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Stanford plays major role in $60 million semiconductor research project

The semiconductor industry has embarked on its most ambitious research program since 1987. Today, it announced a $60 million per year partnership with the federal government and 14 leading universities, including Stanford, to create a new national research network to conduct cutting-edge projects critical to the industry's future growth.

The Semiconductor Industry Association (SIA) announced formation of the Focus Center Research Program, which will consist of six national centers that will support $60 million in new research activities. According to the SIA, the program is expected to channel more than $500 million into the nation's research universities.

Contracts for the first two of these new research centers have been awarded. They are headed by the University of California-Berkeley and the Georgia Institute of Technology. According to the SIA, Stanford is the only university with research groups in both research centers.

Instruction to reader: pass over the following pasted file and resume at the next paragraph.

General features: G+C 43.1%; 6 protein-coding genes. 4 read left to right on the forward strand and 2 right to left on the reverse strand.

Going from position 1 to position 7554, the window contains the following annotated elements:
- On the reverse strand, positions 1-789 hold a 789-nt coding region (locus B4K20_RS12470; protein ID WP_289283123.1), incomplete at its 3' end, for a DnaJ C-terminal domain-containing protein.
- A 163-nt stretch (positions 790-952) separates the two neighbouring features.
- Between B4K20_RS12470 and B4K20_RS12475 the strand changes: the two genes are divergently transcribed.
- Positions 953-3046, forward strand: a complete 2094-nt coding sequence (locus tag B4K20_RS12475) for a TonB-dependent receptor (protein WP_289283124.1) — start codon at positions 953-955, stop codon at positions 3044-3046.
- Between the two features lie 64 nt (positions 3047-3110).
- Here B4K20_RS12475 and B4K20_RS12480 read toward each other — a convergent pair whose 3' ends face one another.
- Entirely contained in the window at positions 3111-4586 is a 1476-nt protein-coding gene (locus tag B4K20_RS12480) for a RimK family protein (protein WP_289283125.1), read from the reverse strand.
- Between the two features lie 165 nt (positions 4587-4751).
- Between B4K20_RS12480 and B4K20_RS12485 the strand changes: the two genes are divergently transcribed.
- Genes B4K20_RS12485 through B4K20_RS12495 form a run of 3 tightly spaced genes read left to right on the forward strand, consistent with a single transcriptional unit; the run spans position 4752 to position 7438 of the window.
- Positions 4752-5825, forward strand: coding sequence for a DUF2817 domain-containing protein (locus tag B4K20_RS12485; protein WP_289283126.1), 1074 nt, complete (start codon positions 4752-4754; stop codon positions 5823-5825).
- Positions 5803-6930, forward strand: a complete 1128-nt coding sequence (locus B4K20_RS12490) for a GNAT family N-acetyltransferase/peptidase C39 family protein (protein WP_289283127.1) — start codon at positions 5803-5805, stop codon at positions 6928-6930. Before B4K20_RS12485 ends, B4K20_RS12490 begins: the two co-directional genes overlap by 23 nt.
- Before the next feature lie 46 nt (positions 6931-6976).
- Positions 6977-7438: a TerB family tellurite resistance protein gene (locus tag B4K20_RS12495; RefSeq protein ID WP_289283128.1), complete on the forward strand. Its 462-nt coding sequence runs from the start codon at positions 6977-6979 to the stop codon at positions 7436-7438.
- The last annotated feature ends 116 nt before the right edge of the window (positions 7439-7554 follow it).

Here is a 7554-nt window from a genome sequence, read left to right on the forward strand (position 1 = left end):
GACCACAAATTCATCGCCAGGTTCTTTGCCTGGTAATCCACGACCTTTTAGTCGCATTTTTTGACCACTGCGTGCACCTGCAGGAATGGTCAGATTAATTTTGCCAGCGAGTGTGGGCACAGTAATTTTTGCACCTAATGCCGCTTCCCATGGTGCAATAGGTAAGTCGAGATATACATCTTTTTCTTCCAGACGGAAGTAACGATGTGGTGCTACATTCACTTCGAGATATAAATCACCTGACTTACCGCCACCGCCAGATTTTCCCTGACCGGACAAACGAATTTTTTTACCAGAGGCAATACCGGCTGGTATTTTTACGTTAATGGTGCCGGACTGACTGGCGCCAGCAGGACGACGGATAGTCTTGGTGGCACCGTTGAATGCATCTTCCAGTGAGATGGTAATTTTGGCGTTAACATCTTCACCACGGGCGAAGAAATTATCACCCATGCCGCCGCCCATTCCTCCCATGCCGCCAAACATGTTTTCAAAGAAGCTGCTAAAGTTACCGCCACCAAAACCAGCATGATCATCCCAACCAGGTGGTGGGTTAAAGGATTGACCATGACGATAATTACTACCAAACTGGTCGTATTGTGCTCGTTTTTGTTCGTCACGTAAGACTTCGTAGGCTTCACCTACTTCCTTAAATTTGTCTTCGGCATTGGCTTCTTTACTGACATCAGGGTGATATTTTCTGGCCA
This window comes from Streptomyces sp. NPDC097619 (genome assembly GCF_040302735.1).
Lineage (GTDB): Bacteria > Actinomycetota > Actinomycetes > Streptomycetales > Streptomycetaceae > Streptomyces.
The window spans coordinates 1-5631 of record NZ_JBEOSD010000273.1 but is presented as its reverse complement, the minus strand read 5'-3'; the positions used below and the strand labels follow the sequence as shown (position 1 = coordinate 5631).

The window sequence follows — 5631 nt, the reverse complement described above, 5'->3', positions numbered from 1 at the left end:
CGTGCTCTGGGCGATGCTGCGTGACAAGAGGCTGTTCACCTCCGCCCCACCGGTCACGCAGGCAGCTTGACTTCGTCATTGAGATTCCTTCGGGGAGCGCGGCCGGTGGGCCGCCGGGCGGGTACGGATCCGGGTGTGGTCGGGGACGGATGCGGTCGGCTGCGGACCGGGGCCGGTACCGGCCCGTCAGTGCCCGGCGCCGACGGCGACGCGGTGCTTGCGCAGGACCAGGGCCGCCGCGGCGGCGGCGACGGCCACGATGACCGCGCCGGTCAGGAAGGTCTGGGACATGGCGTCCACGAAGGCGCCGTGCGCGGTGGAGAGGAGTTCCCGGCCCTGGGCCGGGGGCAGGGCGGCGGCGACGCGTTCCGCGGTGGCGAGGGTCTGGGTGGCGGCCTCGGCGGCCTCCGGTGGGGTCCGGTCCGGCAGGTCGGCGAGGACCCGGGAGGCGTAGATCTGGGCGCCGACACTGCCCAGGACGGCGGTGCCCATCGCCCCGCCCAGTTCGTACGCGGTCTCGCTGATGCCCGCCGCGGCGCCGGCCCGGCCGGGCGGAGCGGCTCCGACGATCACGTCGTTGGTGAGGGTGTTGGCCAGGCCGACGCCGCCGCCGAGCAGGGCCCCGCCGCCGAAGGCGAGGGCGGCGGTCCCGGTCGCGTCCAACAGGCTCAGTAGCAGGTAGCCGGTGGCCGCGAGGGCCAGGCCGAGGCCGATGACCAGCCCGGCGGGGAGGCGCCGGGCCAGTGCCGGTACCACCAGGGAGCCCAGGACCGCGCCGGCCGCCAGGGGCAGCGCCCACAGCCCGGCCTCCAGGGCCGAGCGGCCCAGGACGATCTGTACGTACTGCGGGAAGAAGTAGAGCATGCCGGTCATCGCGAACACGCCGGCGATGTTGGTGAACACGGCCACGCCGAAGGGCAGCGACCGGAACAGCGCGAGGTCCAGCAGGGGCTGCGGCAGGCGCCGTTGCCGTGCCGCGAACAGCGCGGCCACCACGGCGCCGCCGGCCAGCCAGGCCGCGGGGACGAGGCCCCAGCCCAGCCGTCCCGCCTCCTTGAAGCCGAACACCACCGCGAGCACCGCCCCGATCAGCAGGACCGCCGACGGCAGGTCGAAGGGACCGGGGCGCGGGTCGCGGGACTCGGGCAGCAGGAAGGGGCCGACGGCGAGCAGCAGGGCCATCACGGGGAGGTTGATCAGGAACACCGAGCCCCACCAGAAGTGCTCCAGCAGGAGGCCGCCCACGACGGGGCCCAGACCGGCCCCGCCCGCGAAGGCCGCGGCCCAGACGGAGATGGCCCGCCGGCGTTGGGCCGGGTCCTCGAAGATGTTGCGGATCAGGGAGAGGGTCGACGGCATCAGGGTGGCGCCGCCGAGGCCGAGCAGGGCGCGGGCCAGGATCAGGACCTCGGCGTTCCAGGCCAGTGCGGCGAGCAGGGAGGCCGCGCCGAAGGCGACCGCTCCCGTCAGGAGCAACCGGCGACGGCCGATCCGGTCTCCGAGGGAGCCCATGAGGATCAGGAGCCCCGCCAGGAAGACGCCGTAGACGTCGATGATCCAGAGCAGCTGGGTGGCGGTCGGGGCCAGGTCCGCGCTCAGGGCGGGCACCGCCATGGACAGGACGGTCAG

The principal investigators from Stanford are John C. Bravman, professor of materials science and engineering, and electrical engineering Professors William J. Dally, Giovanni De Micheli, David A. B. Miller, Krishna Saraswat and S. Simon Wong.

The UC-Berkeley consortium, representing 10 universities, will concentrate on "design and test" issues. This refers to software programs used to create chips, as well as to testing of semiconductor components to ensure that circuits work correctly. The Georgia Tech group, representing six schools, will pursue research on "interconnect" technology. This addresses the wiring that connects the millions of transistors on a microchip. The research centers are funded through 2001.

Funding for the research centers will come from member companies of the SIA; SEMI/SEMATECH, a consortium of U.S. semiconductor suppliers; and the Department of Defense, represented by the Defense Advanced Research Projects Agency.

According to Craig R. Barrett, president and chief executive officer of Intel Corp. and chairman of the SIA's technology strategy committee, "The Focus Center program is the centerpiece of our new long-range plan to maintain the industry's growth by making sure we address the technological challenges that surface during the next decade."


By David F. Salisbury

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